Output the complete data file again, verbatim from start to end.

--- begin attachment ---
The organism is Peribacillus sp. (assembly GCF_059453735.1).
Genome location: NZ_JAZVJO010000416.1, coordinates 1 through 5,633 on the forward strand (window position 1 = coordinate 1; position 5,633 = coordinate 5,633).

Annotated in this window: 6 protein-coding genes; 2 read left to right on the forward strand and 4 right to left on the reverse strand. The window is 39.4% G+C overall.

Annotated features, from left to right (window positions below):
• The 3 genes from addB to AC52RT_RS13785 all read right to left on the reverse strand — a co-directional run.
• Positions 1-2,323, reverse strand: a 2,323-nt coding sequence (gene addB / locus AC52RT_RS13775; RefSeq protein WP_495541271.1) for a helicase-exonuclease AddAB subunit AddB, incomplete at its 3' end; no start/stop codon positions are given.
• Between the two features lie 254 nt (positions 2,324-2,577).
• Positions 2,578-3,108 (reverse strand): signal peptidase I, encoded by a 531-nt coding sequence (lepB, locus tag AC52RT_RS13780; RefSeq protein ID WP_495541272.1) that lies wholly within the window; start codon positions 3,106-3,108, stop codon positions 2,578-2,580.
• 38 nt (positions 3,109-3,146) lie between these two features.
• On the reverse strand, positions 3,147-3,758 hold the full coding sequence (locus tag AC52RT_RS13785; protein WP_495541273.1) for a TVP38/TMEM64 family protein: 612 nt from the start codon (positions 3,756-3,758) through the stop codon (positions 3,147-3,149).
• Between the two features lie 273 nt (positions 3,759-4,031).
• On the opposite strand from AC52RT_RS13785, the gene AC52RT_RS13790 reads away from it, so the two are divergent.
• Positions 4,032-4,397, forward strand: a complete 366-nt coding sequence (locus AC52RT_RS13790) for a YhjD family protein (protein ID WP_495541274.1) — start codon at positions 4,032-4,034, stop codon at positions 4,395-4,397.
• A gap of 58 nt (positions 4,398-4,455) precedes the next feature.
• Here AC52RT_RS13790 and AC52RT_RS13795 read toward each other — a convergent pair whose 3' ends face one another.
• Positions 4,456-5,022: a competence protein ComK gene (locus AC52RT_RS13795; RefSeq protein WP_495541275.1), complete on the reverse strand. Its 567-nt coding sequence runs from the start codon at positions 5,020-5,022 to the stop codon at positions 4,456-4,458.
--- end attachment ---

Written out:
The organism is Peribacillus sp. (assembly GCF_059453735.1).
Genome location: NZ_JAZVJO010000416.1, coordinates 1 through 5,633 on the forward strand (window position 1 = coordinate 1; position 5,633 = coordinate 5,633).

Annotated in this window: 6 protein-coding genes; 2 read left to right on the forward strand and 4 right to left on the reverse strand. The window is 39.4% G+C overall.

Annotated features, from left to right (window positions below):
• The 3 genes from addB to AC52RT_RS13785 all read right to left on the reverse strand — a co-directional run.
• Positions 1-2,323, reverse strand: a 2,323-nt coding sequence (gene addB / locus AC52RT_RS13775; RefSeq protein WP_495541271.1) for a helicase-exonuclease AddAB subunit AddB, incomplete at its 3' end; no start/stop codon positions are given.
• Between the two features lie 254 nt (positions 2,324-2,577).
• Positions 2,578-3,108 (reverse strand): signal peptidase I, encoded by a 531-nt coding sequence (lepB, locus tag AC52RT_RS13780; RefSeq protein ID WP_495541272.1) that lies wholly within the window; start codon positions 3,106-3,108, stop codon positions 2,578-2,580.
• 38 nt (positions 3,109-3,146) lie between these two features.
• On the reverse strand, positions 3,147-3,758 hold the full coding sequence (locus tag AC52RT_RS13785; protein WP_495541273.1) for a TVP38/TMEM64 family protein: 612 nt from the start codon (positions 3,756-3,758) through the stop codon (positions 3,147-3,149).
• Between the two features lie 273 nt (positions 3,759-4,031).
• On the opposite strand from AC52RT_RS13785, the gene AC52RT_RS13790 reads away from it, so the two are divergent.
• Positions 4,032-4,397, forward strand: a complete 366-nt coding sequence (locus AC52RT_RS13790) for a YhjD family protein (protein ID WP_495541274.1) — start codon at positions 4,032-4,034, stop codon at positions 4,395-4,397.
• A gap of 58 nt (positions 4,398-4,455) precedes the next feature.
• Here AC52RT_RS13790 and AC52RT_RS13795 read toward each other — a convergent pair whose 3' ends face one another.
• Positions 4,456-5,022: a competence protein ComK gene (locus AC52RT_RS13795; RefSeq protein WP_495541275.1), complete on the reverse strand. Its 567-nt coding sequence runs from the start codon at positions 5,020-5,022 to the stop codon at positions 4,456-4,458.